Following new fentanyl law, Pappas reaches out to local first responders

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U.S. Representative Chris Pappas (left) and Chris Stawasz of AMR on May 10, 2021. Photo/Andrew Sylvia

MANCHESTER, N.H. – U.S. Representative Chris Pappas (D-NH) visited American Medical Response (AMR) on Pine Street on Monday morning to discuss the impact of fentanyl on Manchester with first responders, community leaders and law enforcement officials.

A bill sponsored by Pappas regarding fentanyl analogues was signed by President Biden last week, placing any substance including fentanyl into Schedule I of the Controlled Substances Act through September 2021.

Increasingly, drug cartels have been using the synthetic opioid comparable to morphine but 100 times more potent and modifying it to avoid federal regulation under the Controlled Substances Act.

According to Jon Delana, Associate Special Agent in Charge of the New England Field Division for the Drug Enforcement Agency, heroin can no longer be purchased in New Hampshire as it has been supplanted by fentanyl due to ease of manufacturing the latter.

Delana says that drug cartels have used the COVID-19 pandemic to their advantage, lacing prescription drugs with fentanyl to create addiction in unsuspecting users.

“No matter what side of the political debate you’re on, there’s no debating the damage these drugs are doing to our community,” he said.

Pappas said he doesn’t believe the problem will recede overnight, but hopes this measure and comparable measures against drug traffickers as well as increased assistance to substance abuse treatment can help provide a holistic response to the re-emerging issue of opioid abuse in New Hampshire.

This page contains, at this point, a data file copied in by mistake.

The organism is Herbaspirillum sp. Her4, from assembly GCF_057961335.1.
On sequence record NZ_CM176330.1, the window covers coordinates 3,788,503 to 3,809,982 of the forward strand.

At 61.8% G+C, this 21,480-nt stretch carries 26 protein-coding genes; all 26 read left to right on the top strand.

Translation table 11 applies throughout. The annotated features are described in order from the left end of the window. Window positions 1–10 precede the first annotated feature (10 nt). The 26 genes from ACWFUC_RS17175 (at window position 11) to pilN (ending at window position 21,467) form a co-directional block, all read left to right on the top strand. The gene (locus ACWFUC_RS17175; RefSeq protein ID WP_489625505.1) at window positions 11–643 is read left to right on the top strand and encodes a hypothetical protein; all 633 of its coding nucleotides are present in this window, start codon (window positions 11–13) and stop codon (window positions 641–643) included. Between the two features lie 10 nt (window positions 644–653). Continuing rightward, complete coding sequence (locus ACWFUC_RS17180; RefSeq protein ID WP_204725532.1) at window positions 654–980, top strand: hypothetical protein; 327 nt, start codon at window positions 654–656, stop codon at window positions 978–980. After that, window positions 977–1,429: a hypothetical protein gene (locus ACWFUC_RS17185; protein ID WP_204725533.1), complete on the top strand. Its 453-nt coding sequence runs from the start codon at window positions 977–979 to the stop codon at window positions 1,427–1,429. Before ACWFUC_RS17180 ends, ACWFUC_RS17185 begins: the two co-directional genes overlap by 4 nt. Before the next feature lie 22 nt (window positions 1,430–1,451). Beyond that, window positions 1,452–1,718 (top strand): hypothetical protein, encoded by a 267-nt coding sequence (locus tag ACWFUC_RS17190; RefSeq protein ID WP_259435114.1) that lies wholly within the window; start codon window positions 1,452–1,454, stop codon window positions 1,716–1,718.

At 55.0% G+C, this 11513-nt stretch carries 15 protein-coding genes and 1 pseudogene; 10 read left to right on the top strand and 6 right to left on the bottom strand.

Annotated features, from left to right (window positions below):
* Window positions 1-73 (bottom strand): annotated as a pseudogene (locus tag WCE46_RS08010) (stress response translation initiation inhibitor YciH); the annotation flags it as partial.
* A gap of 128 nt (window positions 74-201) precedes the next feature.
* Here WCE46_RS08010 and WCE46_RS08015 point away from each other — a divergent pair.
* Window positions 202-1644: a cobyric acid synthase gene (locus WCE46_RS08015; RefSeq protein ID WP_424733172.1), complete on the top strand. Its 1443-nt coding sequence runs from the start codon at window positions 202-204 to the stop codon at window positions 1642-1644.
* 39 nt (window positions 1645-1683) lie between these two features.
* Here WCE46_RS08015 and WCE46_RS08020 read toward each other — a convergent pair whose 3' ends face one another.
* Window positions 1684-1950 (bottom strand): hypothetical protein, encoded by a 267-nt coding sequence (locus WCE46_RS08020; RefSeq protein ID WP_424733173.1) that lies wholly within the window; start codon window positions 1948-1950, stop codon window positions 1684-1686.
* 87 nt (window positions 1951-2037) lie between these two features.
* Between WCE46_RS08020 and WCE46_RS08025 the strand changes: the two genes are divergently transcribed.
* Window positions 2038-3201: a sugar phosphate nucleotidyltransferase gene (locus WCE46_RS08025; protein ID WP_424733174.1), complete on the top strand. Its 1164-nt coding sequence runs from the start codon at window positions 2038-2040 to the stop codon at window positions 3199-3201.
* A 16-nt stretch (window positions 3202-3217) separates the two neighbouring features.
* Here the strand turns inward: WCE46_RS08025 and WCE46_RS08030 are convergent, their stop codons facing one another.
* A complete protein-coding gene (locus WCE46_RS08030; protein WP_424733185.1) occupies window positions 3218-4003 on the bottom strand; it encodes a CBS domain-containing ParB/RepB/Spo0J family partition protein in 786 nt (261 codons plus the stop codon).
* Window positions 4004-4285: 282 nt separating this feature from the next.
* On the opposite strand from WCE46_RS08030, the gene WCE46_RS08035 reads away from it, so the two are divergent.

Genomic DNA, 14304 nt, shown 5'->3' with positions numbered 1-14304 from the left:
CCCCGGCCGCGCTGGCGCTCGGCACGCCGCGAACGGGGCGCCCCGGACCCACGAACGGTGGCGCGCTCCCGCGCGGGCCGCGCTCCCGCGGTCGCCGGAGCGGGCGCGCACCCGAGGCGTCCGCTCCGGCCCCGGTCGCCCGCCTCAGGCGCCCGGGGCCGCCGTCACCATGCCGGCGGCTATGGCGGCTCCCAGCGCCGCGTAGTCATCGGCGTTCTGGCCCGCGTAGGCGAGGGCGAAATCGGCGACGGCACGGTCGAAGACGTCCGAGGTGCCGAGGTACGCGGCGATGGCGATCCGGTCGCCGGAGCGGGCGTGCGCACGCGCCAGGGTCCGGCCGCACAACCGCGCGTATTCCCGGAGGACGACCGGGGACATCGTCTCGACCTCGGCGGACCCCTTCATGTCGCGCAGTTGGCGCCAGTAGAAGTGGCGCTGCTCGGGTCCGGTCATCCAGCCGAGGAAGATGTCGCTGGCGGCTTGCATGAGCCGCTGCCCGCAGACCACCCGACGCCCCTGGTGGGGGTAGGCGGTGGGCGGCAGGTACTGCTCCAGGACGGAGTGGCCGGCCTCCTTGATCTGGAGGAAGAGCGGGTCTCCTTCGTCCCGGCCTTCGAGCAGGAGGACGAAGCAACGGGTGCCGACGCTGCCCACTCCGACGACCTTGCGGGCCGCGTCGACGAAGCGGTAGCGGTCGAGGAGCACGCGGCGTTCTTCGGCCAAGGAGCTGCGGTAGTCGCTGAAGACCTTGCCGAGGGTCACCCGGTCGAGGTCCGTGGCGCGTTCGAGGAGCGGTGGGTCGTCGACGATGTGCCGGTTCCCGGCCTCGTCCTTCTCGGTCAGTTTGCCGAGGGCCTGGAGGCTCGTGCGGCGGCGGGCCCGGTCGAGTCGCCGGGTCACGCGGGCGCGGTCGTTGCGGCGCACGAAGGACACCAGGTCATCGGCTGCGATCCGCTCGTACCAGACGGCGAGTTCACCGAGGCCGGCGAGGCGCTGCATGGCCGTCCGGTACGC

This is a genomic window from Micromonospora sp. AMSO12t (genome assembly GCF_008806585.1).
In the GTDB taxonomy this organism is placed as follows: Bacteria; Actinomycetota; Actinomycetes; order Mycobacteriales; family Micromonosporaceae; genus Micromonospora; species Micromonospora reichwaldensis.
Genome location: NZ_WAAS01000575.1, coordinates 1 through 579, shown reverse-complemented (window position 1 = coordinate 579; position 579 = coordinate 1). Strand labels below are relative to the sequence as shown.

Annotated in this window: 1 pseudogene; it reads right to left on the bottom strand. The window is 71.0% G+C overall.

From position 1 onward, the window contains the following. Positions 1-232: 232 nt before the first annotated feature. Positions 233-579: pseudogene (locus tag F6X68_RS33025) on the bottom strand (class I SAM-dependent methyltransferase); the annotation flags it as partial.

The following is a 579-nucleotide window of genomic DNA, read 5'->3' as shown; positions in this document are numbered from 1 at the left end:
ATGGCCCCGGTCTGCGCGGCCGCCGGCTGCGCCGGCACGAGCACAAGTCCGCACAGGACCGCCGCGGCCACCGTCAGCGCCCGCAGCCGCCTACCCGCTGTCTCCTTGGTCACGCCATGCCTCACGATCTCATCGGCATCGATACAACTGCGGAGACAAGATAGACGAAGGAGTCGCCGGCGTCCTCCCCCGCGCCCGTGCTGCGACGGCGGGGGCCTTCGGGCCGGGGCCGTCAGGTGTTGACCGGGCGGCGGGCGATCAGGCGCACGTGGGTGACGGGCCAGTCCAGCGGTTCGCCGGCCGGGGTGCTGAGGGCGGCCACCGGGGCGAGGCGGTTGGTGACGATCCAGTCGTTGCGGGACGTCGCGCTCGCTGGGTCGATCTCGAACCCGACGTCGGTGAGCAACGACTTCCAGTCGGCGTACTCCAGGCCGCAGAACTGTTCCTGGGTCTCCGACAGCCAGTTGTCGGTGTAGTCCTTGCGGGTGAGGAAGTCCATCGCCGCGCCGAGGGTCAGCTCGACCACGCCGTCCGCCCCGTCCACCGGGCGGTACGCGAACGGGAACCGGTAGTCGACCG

“Looking at the bigger picture, it’s a matter of supply and demand,” said Pappas. “We have to attack both sides of the equation.”


Chris Hickey on May 10, 2021. Photo/Andrew Sylvia

As the pandemic begins to recede, Manchester Fire Department Emergency Management Services Coordinator Chris Hickey said that several other drugs not seen in recent years such as phencyclidine and lysergic acid diethylamide are becoming more common, with AMR Director of Government Affairs Chris Stawasz adding that AMR is beginning to see some individuals combine methamphetamines and opioids such as fentanyl.

Despite the challenges, Stawasz also added that the opioid crisis in New Hampshire in recent years has helped force stakeholders from various organizations dealing with drug abuse to increase communication, something Delana said is also possible in part to the fact that New Hampshire is a small state.

About this Author

andrewsylvia

Andrew Sylvia

Assistant EditorManchester Ink Link

Born and raised in the Granite State, Andrew Sylvia has written approximately 10,000 pieces over his career for outlets across Massachusetts, New Hampshire and Vermont. On top of that, he's a licensed notary and licensed to sell property, casualty and life insurance, he's been a USSF trained youth soccer and futsal referee for the past six years and he can name over 60 national flags in under 60 seconds according to that flag game app he has on his phone, which makes sense because he also has a bachelor's degree in geography (like Michael Jordan). He can also type over 100 words a minute on a good day.